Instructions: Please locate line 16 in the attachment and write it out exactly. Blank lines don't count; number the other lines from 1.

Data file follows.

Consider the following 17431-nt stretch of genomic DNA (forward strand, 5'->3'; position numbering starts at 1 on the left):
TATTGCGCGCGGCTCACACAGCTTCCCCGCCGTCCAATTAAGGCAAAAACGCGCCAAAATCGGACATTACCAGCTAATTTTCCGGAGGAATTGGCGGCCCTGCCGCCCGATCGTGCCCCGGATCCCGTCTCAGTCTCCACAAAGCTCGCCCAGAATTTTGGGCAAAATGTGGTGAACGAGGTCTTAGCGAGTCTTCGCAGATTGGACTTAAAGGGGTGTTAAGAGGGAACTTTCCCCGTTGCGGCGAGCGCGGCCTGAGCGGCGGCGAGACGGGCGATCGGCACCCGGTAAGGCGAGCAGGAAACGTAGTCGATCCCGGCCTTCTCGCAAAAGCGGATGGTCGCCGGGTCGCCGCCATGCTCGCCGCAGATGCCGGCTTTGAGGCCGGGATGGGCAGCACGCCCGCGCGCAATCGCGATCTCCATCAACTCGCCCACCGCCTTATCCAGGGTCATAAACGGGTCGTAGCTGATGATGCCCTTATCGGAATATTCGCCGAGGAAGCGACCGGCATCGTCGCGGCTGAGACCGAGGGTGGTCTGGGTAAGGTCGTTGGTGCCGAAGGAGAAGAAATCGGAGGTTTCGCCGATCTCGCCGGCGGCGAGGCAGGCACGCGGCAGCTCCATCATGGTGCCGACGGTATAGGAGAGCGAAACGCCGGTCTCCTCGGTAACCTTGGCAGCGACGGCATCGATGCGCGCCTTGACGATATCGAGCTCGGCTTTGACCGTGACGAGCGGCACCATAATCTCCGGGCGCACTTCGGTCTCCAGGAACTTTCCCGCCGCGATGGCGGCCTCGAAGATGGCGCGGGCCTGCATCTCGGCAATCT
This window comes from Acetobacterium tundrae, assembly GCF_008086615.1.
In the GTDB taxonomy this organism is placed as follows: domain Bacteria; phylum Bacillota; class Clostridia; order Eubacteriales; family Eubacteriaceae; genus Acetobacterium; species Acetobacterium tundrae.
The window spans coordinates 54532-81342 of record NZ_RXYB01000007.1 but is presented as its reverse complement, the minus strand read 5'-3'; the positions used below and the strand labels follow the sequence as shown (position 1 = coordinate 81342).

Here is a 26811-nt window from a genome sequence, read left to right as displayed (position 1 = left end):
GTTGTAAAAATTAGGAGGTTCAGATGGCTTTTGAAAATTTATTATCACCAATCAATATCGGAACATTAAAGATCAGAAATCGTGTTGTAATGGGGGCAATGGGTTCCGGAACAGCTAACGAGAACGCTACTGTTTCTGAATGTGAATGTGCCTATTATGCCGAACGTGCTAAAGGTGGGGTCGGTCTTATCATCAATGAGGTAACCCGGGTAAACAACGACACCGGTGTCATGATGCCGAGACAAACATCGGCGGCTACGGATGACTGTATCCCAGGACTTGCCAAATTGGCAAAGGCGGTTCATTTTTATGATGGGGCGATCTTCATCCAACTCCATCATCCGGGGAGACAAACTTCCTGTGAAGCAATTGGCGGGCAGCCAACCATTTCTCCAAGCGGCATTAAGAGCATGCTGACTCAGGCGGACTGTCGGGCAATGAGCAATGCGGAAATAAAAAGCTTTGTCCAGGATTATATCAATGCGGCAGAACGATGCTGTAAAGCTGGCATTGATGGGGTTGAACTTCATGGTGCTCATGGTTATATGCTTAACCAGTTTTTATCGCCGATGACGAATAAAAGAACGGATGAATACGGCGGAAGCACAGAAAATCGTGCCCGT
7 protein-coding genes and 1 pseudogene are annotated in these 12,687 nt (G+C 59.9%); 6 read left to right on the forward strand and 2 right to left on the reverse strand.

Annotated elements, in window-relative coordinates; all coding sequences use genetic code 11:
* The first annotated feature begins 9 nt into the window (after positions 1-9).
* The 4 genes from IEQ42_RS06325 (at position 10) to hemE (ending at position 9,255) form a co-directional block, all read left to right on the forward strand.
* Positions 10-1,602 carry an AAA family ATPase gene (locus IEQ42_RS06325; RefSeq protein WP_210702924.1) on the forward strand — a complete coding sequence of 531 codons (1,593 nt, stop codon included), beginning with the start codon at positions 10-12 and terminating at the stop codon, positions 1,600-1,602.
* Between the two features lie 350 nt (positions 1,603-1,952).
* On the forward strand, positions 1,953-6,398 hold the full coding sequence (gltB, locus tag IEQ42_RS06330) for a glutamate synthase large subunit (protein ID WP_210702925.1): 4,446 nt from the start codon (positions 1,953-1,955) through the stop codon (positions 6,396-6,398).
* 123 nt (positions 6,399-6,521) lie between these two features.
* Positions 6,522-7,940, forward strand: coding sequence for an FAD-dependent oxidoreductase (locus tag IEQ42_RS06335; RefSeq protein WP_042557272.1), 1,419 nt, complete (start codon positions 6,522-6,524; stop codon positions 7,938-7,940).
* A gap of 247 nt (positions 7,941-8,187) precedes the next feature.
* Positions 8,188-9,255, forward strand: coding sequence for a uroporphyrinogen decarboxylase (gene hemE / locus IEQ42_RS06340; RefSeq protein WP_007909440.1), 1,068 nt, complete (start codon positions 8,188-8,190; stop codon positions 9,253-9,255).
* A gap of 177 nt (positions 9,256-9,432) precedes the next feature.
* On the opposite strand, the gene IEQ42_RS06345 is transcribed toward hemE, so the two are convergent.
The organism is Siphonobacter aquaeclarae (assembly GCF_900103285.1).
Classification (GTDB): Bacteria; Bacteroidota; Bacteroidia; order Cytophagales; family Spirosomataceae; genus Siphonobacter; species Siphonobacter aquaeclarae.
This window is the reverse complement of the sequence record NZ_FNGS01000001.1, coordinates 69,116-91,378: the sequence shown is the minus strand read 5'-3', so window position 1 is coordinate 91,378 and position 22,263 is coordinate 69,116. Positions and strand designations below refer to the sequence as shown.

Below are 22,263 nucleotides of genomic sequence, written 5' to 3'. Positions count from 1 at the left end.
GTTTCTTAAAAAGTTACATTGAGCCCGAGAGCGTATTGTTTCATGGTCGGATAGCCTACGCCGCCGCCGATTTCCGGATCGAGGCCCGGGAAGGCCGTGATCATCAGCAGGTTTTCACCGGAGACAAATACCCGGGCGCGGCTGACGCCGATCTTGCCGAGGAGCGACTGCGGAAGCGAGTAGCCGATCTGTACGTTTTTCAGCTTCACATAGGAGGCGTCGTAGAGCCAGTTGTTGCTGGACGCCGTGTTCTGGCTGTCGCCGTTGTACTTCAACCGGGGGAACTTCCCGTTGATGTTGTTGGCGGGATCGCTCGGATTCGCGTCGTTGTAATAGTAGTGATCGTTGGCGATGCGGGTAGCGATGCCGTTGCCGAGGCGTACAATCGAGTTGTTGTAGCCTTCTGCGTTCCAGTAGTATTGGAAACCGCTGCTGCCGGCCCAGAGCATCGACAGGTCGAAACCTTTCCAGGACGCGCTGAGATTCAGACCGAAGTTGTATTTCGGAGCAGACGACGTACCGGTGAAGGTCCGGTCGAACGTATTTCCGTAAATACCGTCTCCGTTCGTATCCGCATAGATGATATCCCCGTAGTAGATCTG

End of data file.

* Positions 6,522-7,940, forward strand: coding sequence for an FAD-dependent oxidoreductase (locus tag IEQ42_RS06335; RefSeq protein WP_042557272.1), 1,419 nt, complete (start codon positions 6,522-6,524; stop codon positions 7,938-7,940).